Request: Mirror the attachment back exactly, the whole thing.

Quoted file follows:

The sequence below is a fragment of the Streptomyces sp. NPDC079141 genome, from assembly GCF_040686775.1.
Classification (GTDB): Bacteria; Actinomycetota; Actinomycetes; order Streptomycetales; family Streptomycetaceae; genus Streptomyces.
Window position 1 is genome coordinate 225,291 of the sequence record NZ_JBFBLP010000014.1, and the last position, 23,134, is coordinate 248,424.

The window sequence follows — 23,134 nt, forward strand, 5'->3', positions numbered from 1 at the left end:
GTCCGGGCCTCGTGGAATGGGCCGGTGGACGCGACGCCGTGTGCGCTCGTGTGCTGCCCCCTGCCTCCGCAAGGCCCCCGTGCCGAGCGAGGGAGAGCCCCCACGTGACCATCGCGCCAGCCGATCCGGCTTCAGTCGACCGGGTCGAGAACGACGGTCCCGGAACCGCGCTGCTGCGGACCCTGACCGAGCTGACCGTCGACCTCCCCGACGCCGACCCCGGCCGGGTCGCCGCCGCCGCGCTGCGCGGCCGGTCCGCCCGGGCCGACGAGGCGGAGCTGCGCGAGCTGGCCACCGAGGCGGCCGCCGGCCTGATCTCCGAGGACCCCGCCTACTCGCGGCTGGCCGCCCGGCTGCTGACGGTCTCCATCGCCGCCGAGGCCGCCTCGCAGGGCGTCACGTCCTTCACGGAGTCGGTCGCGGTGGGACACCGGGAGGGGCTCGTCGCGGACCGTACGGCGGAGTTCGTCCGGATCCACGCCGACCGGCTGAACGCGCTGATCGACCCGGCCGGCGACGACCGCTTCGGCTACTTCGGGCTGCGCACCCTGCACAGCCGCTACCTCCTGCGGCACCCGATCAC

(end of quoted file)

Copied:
The sequence below is a fragment of the Streptomyces sp. NPDC079141 genome, from assembly GCF_040686775.1.
Classification (GTDB): Bacteria; Actinomycetota; Actinomycetes; order Streptomycetales; family Streptomycetaceae; genus Streptomyces.
Window position 1 is genome coordinate 225,291 of the sequence record NZ_JBFBLP010000014.1, and the last position, 23,134, is coordinate 248,424.

The window sequence follows — 23,134 nt, forward strand, 5'->3', positions numbered from 1 at the left end:
GTCCGGGCCTCGTGGAATGGGCCGGTGGACGCGACGCCGTGTGCGCTCGTGTGCTGCCCCCTGCCTCCGCAAGGCCCCCGTGCCGAGCGAGGGAGAGCCCCCACGTGACCATCGCGCCAGCCGATCCGGCTTCAGTCGACCGGGTCGAGAACGACGGTCCCGGAACCGCGCTGCTGCGGACCCTGACCGAGCTGACCGTCGACCTCCCCGACGCCGACCCCGGCCGGGTCGCCGCCGCCGCGCTGCGCGGCCGGTCCGCCCGGGCCGACGAGGCGGAGCTGCGCGAGCTGGCCACCGAGGCGGCCGCCGGCCTGATCTCCGAGGACCCCGCCTACTCGCGGCTGGCCGCCCGGCTGCTGACGGTCTCCATCGCCGCCGAGGCCGCCTCGCAGGGCGTCACGTCCTTCACGGAGTCGGTCGCGGTGGGACACCGGGAGGGGCTCGTCGCGGACCGTACGGCGGAGTTCGTCCGGATCCACGCCGACCGGCTGAACGCGCTGATCGACCCGGCCGGCGACGACCGCTTCGGCTACTTCGGGCTGCGCACCCTGCACAGCCGCTACCTCCTGCGGCACCCGATCAC